I’ve spoken with a lot of lawyers who want to make their own software. In fact, as a creditor’s rights attorney, I knew quite a few who developed platforms for their own use. Many of them entertain the idea of selling these platforms to others. Yet, few of them try, and still fewer of them are successful.
What is it, then, that allows some lawyers to tap into this alternative income stream? And why are others left simply dreaming of what they could do? Software development for lawyers is about selling processes. The firms that have good processes to sell will find success. Others will not.
Impetus for Building Software
Lawyers often find themselves wishing that a platform would do something more. Nothing ever works perfectly for the systems they have in place. Which makes sense. There are countless ways to practice law within the practice of law. So, unless a lawyer is willing to adjust their processes to fit the system, the system will never be enough.
Commonly, this leads a firm to build their own product based around their own systems If a firm has the need and the means, it’s not a bad idea to build something bespoke that fits their firm perfectly.
Although this is a great reason to build a product internally, it’s not a great reason to sell the product externally.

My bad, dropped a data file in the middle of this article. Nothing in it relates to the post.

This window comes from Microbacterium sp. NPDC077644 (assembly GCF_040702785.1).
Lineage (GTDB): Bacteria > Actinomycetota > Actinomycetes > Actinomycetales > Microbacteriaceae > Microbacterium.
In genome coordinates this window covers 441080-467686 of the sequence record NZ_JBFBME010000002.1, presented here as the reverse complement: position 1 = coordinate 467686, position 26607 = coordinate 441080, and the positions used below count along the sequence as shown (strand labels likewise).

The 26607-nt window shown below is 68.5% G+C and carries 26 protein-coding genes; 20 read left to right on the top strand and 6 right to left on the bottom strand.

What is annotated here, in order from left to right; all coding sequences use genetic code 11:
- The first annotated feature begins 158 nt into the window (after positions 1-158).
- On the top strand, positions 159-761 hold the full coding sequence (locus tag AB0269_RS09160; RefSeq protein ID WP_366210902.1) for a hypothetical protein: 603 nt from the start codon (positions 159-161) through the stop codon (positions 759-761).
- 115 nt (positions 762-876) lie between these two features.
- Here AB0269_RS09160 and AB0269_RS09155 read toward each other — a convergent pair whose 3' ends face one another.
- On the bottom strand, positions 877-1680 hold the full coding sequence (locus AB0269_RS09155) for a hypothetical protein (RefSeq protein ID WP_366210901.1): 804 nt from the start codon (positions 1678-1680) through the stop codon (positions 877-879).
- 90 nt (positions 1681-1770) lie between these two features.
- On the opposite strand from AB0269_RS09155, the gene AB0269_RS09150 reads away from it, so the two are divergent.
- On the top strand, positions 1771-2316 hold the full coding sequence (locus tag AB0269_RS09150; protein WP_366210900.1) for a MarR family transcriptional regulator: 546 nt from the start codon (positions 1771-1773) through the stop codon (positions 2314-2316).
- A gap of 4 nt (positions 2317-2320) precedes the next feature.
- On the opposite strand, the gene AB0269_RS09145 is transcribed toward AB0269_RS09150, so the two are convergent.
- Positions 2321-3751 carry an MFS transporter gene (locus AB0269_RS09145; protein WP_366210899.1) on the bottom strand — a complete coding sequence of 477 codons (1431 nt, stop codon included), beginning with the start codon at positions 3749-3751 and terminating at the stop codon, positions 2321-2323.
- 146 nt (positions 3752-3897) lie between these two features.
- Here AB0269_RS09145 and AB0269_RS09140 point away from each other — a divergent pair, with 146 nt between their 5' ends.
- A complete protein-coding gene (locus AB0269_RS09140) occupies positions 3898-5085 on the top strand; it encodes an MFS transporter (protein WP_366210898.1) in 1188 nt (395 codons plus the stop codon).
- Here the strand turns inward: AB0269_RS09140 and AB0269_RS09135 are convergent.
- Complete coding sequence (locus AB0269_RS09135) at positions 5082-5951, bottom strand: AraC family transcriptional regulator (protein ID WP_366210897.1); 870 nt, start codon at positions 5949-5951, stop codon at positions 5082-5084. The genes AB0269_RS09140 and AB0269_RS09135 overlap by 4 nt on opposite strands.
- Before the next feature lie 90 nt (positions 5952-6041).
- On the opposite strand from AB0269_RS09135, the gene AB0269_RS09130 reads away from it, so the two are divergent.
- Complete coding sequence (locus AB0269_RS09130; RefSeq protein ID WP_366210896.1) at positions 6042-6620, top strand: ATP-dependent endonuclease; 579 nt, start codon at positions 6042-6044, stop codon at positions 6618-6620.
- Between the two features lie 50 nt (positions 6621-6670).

Selling Processes Rather than Software
As stated earlier, no product will be perfect for a firm unless the firm is willing to adjust its practices and procedures to fit the product. This is true for any software. Yes, some tools fit well into a firm’s procedures, but they don’t generally fit everything.
This was true for Greg Siskind, a Lawyerist Community member and renowned immigration attorney. With his team from Siskind & Susser, he has designed an immigration-specific practice management platform. They are co-developing it with FastCase, using the NextChapter software.
From his perspective, this platform is a natural extension of a book that his team has published for decades. They refer to it as the Immigration Cookbook, and it helps other attorneys learn proper practices and procedures for immigration cases.
With this new software, practicing immigration attorneys won’t need to adjust their systems and procedures just to use it. They’ve already done that when buying into the Cookbook. Here, Greg and his team have already sold the processes. The software is simply a way to use current technology to implement those processes.
Developing Software as an Attorney
Software development for attorneys, then, is not really about building software. It’s about building processes. And, frankly, it’s about building better processes than the next attorney. Then, and only then, can a firm develop a successful application. Future users will have to see a need to use the system upon which the software is built. Otherwise, they may just develop something on their own.
Check out our Healthy Systems resources to learn more about developing processes and procedures for your firm. There, you’ll see how to build processes, document them, and implement them into your particular practice.
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